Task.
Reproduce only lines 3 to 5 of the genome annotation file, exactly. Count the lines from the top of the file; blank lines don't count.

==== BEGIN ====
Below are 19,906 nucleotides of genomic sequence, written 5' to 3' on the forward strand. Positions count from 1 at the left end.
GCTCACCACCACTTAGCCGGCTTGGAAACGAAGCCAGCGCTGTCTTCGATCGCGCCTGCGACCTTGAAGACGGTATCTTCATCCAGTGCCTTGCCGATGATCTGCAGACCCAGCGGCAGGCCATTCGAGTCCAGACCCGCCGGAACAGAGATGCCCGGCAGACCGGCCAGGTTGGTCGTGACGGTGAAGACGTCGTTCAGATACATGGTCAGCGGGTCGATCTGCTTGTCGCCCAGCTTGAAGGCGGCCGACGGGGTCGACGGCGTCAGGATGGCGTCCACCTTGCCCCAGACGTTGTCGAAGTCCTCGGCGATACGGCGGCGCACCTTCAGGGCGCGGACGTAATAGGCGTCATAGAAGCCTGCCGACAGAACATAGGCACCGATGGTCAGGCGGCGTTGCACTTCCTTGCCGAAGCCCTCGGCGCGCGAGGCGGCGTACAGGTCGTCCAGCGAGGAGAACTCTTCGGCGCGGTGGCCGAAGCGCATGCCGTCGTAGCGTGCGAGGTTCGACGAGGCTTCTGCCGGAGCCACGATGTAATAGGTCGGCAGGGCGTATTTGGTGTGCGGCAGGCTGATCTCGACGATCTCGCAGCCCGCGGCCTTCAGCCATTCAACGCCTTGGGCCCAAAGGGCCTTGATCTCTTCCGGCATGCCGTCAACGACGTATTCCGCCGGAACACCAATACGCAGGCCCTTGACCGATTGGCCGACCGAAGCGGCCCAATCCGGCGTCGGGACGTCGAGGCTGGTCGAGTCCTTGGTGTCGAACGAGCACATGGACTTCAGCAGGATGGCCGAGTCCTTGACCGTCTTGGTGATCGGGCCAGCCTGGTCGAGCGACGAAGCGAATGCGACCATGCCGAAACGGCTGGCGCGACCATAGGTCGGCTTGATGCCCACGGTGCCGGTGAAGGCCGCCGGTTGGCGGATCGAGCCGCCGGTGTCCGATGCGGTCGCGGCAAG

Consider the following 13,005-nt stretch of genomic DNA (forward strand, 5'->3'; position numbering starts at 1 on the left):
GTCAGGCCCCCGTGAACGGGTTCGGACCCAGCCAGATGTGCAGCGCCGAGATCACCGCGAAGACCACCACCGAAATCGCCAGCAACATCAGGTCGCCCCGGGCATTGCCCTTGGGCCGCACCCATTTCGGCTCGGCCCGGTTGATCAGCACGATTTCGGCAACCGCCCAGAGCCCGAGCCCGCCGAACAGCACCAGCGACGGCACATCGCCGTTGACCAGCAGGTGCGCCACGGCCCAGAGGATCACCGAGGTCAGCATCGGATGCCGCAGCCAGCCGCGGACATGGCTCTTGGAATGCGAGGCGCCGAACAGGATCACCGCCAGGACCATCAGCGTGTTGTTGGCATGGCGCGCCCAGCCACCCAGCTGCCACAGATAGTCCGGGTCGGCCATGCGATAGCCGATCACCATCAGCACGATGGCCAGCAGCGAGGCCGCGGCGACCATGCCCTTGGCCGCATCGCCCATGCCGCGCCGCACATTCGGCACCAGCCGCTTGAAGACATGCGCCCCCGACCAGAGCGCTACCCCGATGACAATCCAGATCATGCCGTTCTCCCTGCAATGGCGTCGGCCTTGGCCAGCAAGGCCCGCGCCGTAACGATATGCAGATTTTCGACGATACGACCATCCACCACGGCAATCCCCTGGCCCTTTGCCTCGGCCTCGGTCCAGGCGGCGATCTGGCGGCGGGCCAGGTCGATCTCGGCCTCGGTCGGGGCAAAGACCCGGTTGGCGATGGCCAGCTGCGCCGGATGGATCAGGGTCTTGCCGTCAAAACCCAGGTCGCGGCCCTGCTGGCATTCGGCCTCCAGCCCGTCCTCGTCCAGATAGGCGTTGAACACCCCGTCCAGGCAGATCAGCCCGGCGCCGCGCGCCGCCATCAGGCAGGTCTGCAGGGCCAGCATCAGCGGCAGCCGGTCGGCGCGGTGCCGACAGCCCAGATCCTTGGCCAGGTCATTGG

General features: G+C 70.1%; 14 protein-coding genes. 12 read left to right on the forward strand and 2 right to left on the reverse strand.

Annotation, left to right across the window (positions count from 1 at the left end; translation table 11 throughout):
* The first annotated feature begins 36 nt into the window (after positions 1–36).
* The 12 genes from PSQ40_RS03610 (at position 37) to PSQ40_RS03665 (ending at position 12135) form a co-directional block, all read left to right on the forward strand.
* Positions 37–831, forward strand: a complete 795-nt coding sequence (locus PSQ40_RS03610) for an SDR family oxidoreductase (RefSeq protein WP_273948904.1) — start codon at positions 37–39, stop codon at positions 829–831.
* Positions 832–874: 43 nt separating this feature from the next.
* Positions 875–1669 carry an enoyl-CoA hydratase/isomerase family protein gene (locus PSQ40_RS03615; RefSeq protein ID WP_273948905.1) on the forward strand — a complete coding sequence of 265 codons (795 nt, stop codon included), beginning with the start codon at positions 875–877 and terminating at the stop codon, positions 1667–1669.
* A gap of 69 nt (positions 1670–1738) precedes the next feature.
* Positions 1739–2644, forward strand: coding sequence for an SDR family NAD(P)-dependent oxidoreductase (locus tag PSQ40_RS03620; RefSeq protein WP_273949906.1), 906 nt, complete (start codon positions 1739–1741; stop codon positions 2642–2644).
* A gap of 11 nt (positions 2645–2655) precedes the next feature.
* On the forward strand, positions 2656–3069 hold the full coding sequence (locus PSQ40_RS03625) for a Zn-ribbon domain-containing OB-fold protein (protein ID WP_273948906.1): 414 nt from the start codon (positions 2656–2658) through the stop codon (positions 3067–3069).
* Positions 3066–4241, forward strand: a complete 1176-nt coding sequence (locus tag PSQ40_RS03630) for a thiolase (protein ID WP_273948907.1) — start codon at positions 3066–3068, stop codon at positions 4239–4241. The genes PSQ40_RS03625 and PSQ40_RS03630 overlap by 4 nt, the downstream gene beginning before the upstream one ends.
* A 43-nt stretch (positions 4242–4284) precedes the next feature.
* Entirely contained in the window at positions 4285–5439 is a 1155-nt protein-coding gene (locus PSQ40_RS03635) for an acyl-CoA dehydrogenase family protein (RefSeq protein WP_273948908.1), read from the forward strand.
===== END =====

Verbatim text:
Consider the following 13,005-nt stretch of genomic DNA (forward strand, 5'->3'; position numbering starts at 1 on the left):
GTCAGGCCCCCGTGAACGGGTTCGGACCCAGCCAGATGTGCAGCGCCGAGATCACCGCGAAGACCACCACCGAAATCGCCAGCAACATCAGGTCGCCCCGGGCATTGCCCTTGGGCCGCACCCATTTCGGCTCGGCCCGGTTGATCAGCACGATTTCGGCAACCGCCCAGAGCCCGAGCCCGCCGAACAGCACCAGCGACGGCACATCGCCGTTGACCAGCAGGTGCGCCACGGCCCAGAGGATCACCGAGGTCAGCATCGGATGCCGCAGCCAGCCGCGGACATGGCTCTTGGAATGCGAGGCGCCGAACAGGATCACCGCCAGGACCATCAGCGTGTTGTTGGCATGGCGCGCCCAGCCACCCAGCTGCCACAGATAGTCCGGGTCGGCCATGCGATAGCCGATCACCATCAGCACGATGGCCAGCAGCGAGGCCGCGGCGACCATGCCCTTGGCCGCATCGCCCATGCCGCGCCGCACATTCGGCACCAGCCGCTTGAAGACATGCGCCCCCGACCAGAGCGCTACCCCGATGACAATCCAGATCATGCCGTTCTCCCTGCAATGGCGTCGGCCTTGGCCAGCAAGGCCCGCGCCGTAACGATATGCAGATTTTCGACGATACGACCATCCACCACGGCAATCCCCTGGCCCTTTGCCTCGGCCTCGGTCCAGGCGGCGATCTGGCGGCGGGCCAGGTCGATCTCGGCCTCGGTCGGGGCAAAGACCCGGTTGGCGATGGCCAGCTGCGCCGGATGGATCAGGGTCTTGCCGTCAAAACCCAGGTCGCGGCCCTGCTGGCATTCGGCCTCCAGCCCGTCCTCGTCCAGATAGGCGTTGAACACCCCGTCCAGGCAGATCAGCCCGGCGCCGCGCGCCGCCATCAGGCAGGTCTGCAGGGCCAGCATCAGCGGCAGCCGGTCGGCGCGGTGCCGACAGCCCAGATCCTTGGCCAGGTCATTGG

General features: G+C 70.1%; 14 protein-coding genes. 12 read left to right on the forward strand and 2 right to left on the reverse strand.